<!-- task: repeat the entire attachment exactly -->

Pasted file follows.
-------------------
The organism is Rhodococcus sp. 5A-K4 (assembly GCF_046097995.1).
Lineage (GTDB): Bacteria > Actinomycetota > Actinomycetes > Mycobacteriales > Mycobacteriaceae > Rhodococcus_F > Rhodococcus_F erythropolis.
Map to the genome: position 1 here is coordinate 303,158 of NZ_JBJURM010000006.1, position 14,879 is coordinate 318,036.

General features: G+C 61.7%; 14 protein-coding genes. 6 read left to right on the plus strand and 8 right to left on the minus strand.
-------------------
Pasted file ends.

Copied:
The organism is Rhodococcus sp. 5A-K4 (assembly GCF_046097995.1).
Lineage (GTDB): Bacteria > Actinomycetota > Actinomycetes > Mycobacteriales > Mycobacteriaceae > Rhodococcus_F > Rhodococcus_F erythropolis.
Map to the genome: position 1 here is coordinate 303,158 of NZ_JBJURM010000006.1, position 14,879 is coordinate 318,036.

General features: G+C 61.7%; 14 protein-coding genes. 6 read left to right on the plus strand and 8 right to left on the minus strand.